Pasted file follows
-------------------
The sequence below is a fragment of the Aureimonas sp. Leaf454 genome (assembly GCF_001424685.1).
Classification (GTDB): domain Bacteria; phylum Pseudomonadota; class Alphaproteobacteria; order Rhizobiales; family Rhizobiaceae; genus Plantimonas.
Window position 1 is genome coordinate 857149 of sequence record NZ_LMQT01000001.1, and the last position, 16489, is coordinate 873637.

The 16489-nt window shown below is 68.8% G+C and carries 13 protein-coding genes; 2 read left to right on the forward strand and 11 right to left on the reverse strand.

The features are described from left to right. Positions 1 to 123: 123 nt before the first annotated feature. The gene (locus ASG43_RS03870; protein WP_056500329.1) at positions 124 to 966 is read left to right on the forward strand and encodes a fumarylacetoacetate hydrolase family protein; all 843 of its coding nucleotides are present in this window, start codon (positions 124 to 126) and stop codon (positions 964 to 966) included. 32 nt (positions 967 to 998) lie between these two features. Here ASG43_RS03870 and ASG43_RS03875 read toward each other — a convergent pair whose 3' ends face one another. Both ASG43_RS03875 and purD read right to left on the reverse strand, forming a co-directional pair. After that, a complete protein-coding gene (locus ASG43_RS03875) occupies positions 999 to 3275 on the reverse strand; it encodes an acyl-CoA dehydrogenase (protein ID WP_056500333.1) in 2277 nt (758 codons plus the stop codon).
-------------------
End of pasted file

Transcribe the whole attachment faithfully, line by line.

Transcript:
The sequence below is a fragment of the Aureimonas sp. Leaf454 genome (assembly GCF_001424685.1).
Classification (GTDB): domain Bacteria; phylum Pseudomonadota; class Alphaproteobacteria; order Rhizobiales; family Rhizobiaceae; genus Plantimonas.
Window position 1 is genome coordinate 857149 of sequence record NZ_LMQT01000001.1, and the last position, 16489, is coordinate 873637.

The 16489-nt window shown below is 68.8% G+C and carries 13 protein-coding genes; 2 read left to right on the forward strand and 11 right to left on the reverse strand.

The features are described from left to right. Positions 1 to 123: 123 nt before the first annotated feature. The gene (locus ASG43_RS03870; protein WP_056500329.1) at positions 124 to 966 is read left to right on the forward strand and encodes a fumarylacetoacetate hydrolase family protein; all 843 of its coding nucleotides are present in this window, start codon (positions 124 to 126) and stop codon (positions 964 to 966) included. 32 nt (positions 967 to 998) lie between these two features. Here ASG43_RS03870 and ASG43_RS03875 read toward each other — a convergent pair whose 3' ends face one another. Both ASG43_RS03875 and purD read right to left on the reverse strand, forming a co-directional pair. After that, a complete protein-coding gene (locus ASG43_RS03875) occupies positions 999 to 3275 on the reverse strand; it encodes an acyl-CoA dehydrogenase (protein ID WP_056500333.1) in 2277 nt (758 codons plus the stop codon).